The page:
Friday, April 30, 2010

LBNL everywhere...?

ARPA-E announced the results for their latest round of solicitations that they issued a few months ago on transformational energy projects. One of the areas was batteries for vehicles. 10 projects were identified to receive the award (Here is the list). 3 of these (that I can talk about) have an LBNL connection. Its a proud day for what I consider the top battery program in the country. Turns out that the number 3 is not the full story, but I can't talk about any other connections that may (or may not) exist. Welcome to the world of startup's and confidentiality and stealth.

That's the quick summary. Here are the details. ARPA-E stands for Advanced Research Projects Agency-Energy, is the DARPA (Defense Advanced....) of DOE. I guess no one liked EARPA! Their mission is to (I copy and paste here):

- Enhance U.S. economic security by identifying technologies with the potential to substantially reduce energy imports from foreign sources; cut energy-related greenhouse gas emissions; and improve efficiency across the energy spectrum.

- Ensure the U.S. remains a technological and economic leader in developing and deploying advanced energy technologies.

This is the official spiel. In reality, ARPA-E is the agency that is supposed to help identify the next transformative idea related to energy technology. Think, the next transistor, or the next light bulb, but related to energy. You get the picture. These bullets above also do not convey the level of buzz this new agency has generated in the battery community. We have been energized. Getting ARPA-E funding is now considered to be a big deal. A very big deal. There are huge bragging rights for the winners, and those who are finalists.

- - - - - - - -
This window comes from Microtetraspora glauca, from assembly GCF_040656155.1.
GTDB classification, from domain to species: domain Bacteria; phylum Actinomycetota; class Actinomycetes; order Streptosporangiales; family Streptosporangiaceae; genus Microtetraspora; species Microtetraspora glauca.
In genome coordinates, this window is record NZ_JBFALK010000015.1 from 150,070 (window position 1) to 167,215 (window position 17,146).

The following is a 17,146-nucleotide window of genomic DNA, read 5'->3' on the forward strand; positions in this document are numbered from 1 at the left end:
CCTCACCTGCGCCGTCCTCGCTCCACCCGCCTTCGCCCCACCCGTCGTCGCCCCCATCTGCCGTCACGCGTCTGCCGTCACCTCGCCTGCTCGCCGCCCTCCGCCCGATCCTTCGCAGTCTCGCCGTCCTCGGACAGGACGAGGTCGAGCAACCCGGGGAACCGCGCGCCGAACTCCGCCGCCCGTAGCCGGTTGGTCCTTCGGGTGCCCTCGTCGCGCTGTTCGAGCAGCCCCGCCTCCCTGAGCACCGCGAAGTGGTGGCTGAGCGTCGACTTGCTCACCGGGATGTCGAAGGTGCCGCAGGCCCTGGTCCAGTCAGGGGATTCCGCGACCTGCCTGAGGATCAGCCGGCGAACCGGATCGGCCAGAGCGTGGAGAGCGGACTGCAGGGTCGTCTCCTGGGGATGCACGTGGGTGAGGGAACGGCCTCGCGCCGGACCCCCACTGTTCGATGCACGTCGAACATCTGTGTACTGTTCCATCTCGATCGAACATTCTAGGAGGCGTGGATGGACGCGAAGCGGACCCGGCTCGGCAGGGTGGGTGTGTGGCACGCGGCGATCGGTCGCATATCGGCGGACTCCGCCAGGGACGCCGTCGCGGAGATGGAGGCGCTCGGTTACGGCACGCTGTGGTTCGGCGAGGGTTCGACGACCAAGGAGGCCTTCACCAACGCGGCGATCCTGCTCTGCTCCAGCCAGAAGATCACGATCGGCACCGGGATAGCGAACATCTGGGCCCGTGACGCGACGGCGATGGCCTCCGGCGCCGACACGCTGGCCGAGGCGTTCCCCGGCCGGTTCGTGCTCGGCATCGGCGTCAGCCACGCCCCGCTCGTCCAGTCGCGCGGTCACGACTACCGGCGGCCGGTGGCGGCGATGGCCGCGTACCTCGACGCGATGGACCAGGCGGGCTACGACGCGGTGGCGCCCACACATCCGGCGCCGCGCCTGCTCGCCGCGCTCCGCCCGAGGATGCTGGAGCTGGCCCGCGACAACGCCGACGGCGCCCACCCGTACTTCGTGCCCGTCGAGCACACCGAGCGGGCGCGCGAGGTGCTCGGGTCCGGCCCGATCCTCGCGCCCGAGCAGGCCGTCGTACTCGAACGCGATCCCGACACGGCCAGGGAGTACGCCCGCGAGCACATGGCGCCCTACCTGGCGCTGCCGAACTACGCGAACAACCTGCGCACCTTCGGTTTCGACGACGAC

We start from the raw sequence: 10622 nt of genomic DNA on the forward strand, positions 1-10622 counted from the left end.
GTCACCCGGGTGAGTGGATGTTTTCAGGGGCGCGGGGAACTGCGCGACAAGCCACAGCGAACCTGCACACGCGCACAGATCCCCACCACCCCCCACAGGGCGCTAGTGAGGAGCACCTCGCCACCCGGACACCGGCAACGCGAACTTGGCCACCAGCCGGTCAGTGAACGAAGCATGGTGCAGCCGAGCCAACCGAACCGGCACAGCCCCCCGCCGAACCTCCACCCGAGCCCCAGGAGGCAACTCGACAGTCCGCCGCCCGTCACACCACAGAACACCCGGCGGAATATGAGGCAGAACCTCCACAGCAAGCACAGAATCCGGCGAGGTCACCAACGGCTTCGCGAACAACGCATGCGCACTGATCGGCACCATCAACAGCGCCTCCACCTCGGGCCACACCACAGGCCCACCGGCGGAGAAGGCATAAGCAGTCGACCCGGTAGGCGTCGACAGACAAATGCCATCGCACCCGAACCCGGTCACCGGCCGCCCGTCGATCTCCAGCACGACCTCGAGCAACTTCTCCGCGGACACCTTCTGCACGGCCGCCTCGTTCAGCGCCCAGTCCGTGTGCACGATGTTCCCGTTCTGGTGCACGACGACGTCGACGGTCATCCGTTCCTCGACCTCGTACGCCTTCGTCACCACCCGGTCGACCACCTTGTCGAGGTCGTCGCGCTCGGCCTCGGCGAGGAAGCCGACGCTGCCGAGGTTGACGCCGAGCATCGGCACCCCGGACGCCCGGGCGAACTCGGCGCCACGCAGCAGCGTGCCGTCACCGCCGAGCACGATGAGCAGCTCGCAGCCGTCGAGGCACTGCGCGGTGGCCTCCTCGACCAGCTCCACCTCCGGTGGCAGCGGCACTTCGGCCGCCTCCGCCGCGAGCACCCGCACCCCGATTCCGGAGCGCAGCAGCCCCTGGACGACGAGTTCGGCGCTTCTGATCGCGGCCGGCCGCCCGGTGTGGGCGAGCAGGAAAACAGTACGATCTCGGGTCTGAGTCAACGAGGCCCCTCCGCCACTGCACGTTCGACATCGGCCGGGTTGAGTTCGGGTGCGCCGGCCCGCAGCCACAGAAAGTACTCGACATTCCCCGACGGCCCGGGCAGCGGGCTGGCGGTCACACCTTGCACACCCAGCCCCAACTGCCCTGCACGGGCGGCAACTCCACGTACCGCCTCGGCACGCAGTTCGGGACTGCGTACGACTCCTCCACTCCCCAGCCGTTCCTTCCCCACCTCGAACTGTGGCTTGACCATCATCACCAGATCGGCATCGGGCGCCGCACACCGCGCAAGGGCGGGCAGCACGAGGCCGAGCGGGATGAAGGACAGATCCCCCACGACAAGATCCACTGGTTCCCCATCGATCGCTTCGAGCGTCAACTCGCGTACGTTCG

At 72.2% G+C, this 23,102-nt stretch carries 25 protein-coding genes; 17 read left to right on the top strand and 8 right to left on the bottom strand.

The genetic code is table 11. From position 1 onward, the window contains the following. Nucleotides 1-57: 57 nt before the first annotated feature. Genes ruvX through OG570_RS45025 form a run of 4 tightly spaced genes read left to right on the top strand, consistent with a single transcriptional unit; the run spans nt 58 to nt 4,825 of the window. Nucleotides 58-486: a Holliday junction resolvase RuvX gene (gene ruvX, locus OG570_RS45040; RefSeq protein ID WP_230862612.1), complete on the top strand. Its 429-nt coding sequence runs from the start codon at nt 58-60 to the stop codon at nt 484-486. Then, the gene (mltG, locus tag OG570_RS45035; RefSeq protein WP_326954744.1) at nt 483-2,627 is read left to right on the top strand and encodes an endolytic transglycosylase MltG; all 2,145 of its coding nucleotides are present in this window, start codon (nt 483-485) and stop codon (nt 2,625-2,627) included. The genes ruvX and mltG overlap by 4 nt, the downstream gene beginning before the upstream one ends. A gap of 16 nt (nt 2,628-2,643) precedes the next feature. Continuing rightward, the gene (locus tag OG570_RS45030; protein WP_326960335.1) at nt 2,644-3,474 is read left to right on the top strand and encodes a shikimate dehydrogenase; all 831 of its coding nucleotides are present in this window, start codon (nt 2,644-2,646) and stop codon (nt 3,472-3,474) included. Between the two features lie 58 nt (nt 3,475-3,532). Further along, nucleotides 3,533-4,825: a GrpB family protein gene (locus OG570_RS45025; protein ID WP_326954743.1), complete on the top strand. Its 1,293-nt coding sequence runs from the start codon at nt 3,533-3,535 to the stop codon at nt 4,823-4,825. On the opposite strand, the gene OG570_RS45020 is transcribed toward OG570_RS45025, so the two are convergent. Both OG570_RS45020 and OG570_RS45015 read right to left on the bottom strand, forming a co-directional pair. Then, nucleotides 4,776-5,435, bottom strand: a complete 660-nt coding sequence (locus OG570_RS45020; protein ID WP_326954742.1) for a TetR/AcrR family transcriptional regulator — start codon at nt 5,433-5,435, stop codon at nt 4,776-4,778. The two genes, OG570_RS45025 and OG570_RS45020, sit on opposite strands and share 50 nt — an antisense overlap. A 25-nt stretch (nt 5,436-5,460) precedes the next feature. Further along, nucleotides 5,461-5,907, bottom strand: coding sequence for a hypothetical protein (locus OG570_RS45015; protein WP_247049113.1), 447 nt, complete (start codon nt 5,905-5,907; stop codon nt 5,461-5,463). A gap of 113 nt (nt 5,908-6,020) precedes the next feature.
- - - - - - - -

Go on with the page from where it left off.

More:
No officially numbers have been released, but my sources (is that an euphemism for "I pulled it out of you-know-where"?) tell me that 350 concept papers came in the battery area. Of these 70 were down selected for submitting a full proposal. Of these 70, 10 were funded (ARPA-E folks: Please feel free to correct this). Less than 3% of ideas are funded! Now you know why being one of the 75 is a big deal and being one of the 10 is an even bigger deal. So you can see why its a proud day for LBNL when we have 3 funded proposals that we are involved with.